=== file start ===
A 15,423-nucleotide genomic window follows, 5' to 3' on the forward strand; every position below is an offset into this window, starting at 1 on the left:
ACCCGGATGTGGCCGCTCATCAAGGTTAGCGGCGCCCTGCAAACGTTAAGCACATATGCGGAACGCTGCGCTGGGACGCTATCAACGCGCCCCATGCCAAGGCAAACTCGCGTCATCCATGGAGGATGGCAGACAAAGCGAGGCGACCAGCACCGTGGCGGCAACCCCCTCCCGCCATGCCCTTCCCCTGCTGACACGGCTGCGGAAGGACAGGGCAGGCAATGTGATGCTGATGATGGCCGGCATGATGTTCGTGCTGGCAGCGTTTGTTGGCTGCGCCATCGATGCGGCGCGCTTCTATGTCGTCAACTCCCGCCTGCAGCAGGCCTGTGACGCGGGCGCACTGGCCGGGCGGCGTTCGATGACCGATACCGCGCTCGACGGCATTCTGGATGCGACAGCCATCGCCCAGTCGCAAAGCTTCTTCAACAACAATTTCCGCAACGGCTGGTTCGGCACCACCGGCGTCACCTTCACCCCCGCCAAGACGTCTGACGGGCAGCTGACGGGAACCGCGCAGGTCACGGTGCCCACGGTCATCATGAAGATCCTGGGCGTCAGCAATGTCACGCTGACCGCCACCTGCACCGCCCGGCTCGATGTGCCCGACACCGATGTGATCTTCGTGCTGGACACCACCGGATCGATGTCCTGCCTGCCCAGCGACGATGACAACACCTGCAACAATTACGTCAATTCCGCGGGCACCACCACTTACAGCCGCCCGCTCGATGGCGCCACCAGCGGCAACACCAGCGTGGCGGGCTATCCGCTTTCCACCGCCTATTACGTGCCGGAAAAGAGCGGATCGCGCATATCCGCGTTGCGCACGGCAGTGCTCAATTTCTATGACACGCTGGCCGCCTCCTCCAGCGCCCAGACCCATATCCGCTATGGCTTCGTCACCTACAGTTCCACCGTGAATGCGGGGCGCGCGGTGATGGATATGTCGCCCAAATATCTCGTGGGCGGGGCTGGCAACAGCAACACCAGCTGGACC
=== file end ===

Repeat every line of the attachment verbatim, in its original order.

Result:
A 15,423-nucleotide genomic window follows, 5' to 3' on the forward strand; every position below is an offset into this window, starting at 1 on the left:
ACCCGGATGTGGCCGCTCATCAAGGTTAGCGGCGCCCTGCAAACGTTAAGCACATATGCGGAACGCTGCGCTGGGACGCTATCAACGCGCCCCATGCCAAGGCAAACTCGCGTCATCCATGGAGGATGGCAGACAAAGCGAGGCGACCAGCACCGTGGCGGCAACCCCCTCCCGCCATGCCCTTCCCCTGCTGACACGGCTGCGGAAGGACAGGGCAGGCAATGTGATGCTGATGATGGCCGGCATGATGTTCGTGCTGGCAGCGTTTGTTGGCTGCGCCATCGATGCGGCGCGCTTCTATGTCGTCAACTCCCGCCTGCAGCAGGCCTGTGACGCGGGCGCACTGGCCGGGCGGCGTTCGATGACCGATACCGCGCTCGACGGCATTCTGGATGCGACAGCCATCGCCCAGTCGCAAAGCTTCTTCAACAACAATTTCCGCAACGGCTGGTTCGGCACCACCGGCGTCACCTTCACCCCCGCCAAGACGTCTGACGGGCAGCTGACGGGAACCGCGCAGGTCACGGTGCCCACGGTCATCATGAAGATCCTGGGCGTCAGCAATGTCACGCTGACCGCCACCTGCACCGCCCGGCTCGATGTGCCCGACACCGATGTGATCTTCGTGCTGGACACCACCGGATCGATGTCCTGCCTGCCCAGCGACGATGACAACACCTGCAACAATTACGTCAATTCCGCGGGCACCACCACTTACAGCCGCCCGCTCGATGGCGCCACCAGCGGCAACACCAGCGTGGCGGGCTATCCGCTTTCCACCGCCTATTACGTGCCGGAAAAGAGCGGATCGCGCATATCCGCGTTGCGCACGGCAGTGCTCAATTTCTATGACACGCTGGCCGCCTCCTCCAGCGCCCAGACCCATATCCGCTATGGCTTCGTCACCTACAGTTCCACCGTGAATGCGGGGCGCGCGGTGATGGATATGTCGCCCAAATATCTCGTGGGCGGGGCTGGCAACAGCAACACCAGCTGGACC